Thursday 25 February 2021

TAKE THAT: Everything Changes


(#490: 23 October 1993, 1 week; 8 January 1994, 1 week)


Track listing: Everything Changes/Pray/Wasting My Time/Relight My Fire/Love Ain’t Here Anymore/If This Is Love/Whatever You Do To Me/Meaning Of Love/Why Can’t I Wake Up With You/You Are The One/Another Crack In My Heart/Broken Your Heart/Babe


In so many ways, Neil Tennant and Chris Lowe are the sort of people we should all strive to be. One of those ways involves having an admirably and generously open mind towards the sort of music which so many ageing minds – prematurely or otherwise – would automatically shut out. They didn’t give a damn about what SELECT or the NME deemed as momentarily hip. They preferred sports clothing shops, full of smart, up-to-the-minute kids, to record shops, sparsely populated by disenchanted dinosaurs.


They had no problems whatsoever with Take That, and neither should you. The boy band’s second album, and the first of many by them, in various forms, to make number one, is a thoroughly enjoyable pop record which is surprisingly inventive in the sense that, in places, they could be apprentice Pet Shop Boys. Their net is cast a lot more widely, however, and they recall much pop which has been algorithmically erased from contemporary radio and from which heads at the time routinely averted – listen to “Meaning Of Love” and “Another Crack In My Heart” and you will hear pop minds influenced by, respectively, Kym Sims and Ten Sharp.


Furthermore, both record and band benefit immeasurably from the fact that this music is largely Take That’s – or at least Gary Barlow’s (and Howard Donald’s, and indeed, in one instance, their manager’s) – work, written with the assistance of pros such as Joey Negro, Steve Jervier, Eliot Kennedy and the Rapino Brothers. Their music has an innate confidence which puts the listener at ease. Barlow would be the first to admit that he has a relatively limited vocal range; in the big band era, he might have been a stalwart lead trombonist who occasionally stood up to deliver songs such as “Your Father’s Moustache.”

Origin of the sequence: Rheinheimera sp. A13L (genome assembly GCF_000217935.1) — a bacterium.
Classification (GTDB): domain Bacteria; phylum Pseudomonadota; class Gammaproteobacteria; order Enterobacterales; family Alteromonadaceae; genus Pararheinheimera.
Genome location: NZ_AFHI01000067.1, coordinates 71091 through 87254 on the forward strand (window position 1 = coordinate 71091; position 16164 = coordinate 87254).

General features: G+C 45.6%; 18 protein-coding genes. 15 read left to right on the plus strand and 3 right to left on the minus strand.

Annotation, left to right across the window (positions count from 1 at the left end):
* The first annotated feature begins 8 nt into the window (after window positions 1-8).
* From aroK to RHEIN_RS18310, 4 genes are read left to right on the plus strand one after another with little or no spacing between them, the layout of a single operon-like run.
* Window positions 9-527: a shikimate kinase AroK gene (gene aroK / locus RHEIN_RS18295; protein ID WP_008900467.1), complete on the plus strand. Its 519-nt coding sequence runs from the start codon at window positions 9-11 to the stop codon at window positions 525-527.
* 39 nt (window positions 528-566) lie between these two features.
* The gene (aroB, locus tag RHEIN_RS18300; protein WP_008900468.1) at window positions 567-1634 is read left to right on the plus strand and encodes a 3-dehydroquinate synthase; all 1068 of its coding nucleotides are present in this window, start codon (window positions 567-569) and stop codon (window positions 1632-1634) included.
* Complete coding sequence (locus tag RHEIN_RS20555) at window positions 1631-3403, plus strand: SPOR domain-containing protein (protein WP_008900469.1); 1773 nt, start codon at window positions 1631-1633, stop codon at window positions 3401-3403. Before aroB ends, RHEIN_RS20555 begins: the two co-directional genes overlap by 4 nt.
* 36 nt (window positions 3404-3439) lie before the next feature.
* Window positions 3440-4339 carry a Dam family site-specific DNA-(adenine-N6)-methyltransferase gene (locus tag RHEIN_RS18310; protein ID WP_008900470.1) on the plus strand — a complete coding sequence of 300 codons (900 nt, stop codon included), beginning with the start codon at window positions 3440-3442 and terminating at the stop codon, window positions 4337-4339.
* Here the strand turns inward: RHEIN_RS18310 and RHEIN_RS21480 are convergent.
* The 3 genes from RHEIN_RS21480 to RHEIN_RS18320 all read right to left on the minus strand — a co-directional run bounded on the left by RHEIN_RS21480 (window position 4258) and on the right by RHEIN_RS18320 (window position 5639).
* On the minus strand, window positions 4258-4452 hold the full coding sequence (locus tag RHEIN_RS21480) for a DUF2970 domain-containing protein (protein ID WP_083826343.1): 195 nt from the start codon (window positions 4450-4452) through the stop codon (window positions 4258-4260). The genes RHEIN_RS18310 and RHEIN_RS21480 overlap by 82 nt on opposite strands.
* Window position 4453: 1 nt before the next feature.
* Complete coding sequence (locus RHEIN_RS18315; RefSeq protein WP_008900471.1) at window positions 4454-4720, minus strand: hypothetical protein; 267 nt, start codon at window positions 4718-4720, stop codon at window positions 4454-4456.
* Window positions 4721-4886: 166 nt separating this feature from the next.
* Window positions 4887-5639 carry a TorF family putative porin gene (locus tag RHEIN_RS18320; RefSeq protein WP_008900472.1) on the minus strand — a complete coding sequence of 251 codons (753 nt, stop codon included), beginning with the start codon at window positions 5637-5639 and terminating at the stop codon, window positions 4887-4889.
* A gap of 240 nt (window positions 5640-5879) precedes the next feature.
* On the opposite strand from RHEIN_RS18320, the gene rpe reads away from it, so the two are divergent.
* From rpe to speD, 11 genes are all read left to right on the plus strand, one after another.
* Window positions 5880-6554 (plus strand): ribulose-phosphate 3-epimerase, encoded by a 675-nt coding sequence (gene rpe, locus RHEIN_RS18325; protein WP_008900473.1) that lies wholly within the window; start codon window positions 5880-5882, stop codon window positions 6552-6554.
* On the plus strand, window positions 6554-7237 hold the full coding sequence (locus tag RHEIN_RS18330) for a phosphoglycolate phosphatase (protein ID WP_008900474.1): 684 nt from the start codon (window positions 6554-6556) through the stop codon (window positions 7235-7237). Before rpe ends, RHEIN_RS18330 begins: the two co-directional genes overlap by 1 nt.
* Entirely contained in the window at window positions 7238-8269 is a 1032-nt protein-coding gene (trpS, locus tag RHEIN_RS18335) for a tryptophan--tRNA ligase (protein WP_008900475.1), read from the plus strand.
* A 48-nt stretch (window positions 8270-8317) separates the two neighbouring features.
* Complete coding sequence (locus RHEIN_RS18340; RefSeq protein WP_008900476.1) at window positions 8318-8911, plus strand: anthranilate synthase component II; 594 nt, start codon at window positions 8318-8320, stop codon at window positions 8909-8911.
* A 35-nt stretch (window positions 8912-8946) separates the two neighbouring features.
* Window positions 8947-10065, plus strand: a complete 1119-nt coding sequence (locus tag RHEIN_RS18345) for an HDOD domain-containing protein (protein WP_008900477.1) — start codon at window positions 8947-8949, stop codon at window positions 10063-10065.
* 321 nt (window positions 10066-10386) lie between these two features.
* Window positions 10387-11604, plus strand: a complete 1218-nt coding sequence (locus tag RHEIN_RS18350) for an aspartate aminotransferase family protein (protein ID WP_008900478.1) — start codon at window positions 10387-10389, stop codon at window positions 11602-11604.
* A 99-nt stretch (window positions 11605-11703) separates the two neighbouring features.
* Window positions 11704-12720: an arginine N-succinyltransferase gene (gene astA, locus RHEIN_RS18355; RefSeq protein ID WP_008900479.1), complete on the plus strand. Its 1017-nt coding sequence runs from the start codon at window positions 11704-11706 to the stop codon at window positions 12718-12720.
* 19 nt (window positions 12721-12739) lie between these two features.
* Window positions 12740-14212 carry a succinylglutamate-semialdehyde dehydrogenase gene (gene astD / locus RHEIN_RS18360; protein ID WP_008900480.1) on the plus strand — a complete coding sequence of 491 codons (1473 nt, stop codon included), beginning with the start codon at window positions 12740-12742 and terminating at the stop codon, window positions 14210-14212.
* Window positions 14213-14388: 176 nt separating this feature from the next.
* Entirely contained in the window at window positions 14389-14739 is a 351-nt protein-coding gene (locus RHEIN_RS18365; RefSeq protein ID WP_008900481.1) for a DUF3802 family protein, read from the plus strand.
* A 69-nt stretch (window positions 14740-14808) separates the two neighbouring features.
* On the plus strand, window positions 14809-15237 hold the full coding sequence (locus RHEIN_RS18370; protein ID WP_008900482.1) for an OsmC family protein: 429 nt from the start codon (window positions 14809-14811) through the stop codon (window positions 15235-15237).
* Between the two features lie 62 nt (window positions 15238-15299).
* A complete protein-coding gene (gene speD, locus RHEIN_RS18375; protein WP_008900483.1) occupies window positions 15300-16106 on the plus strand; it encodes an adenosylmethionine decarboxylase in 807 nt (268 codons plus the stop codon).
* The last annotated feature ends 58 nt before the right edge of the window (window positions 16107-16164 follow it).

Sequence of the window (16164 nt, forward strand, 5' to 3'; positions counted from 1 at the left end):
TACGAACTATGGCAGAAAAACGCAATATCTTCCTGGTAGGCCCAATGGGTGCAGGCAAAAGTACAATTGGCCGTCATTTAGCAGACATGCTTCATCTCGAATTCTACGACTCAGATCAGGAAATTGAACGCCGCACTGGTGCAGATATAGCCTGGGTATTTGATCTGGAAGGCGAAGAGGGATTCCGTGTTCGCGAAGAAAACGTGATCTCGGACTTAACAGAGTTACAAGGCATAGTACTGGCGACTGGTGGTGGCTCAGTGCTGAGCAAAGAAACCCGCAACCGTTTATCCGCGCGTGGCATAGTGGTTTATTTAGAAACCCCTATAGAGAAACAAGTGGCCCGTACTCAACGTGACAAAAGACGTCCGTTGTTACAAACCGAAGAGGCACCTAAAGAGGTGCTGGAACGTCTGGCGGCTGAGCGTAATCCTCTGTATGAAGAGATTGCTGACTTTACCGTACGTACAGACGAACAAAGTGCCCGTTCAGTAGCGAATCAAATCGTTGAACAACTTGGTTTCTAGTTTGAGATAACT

In this context, however, and especially when backed up by four other concordant voices, his trainee Cliff Richard approach is perfectly adequate for these songs, and reminds me of that other Mancunian-based lead singer, Bernard Sumner. Nowhere here do Take That attempt melismatic overload, and it is all for the better.


The album begins with an immediate curveball – a lead vocal by this young Stoke-on-Trent fellow named Robbie Williams. Now, from fairly early on it was evident that Williams had a long-term agenda of his own; in the group's many appearances on Channel 4's The Big Breakfast he was always the one whom your eye caught first, and most naturally, eternally romping around the garden or playing echt-bemused in his woolly hat. He never quite fit in with the notion of cosy communality inherent in boybands; but then it was the guy with the woolly hat in the Monkees who went on to invent MTV (Monkees TV? Some things are spelt out all along).


"Everything Changes," the song in question, is a bubbling, uptempo pledge of loyalty and faith to their Others as the group depart for yet another tour, but although it was intended to signify a new element of sophistication in Take That's music, it harks back to the days of Stock, Aitken and Waterman (already being spoken of as pop history in 1993!) with its bright electro-Philly. The song trots along in a way which reveals what an SAW-produced Osmonds might have sounded like – or, if you were paying attention, what SAW-produced Brother Beyond actually did sound like in 1988 - and it's not too bad at all with its nostalgically synthesised flutes and glockenspiels and Robbie's sturdy, confident vocal in which he discovers a couple of dozen ingenious ways of phrasing "I love you" without ever quite convincing the listener that he means it, and the fealty oath is eventually and shamefacedly punctured by the couplet: "The rumour's true, you know that there've been others/What can I do? I tell you baby, they don't mean a thing!" The long-term questions were: should we believe Robbie, and if so, what is our belief in him worth, and to whom? Still, with its cheery chorus of "We're a thousand miles apart, but you know I love you," the fans let it pass, if only for then.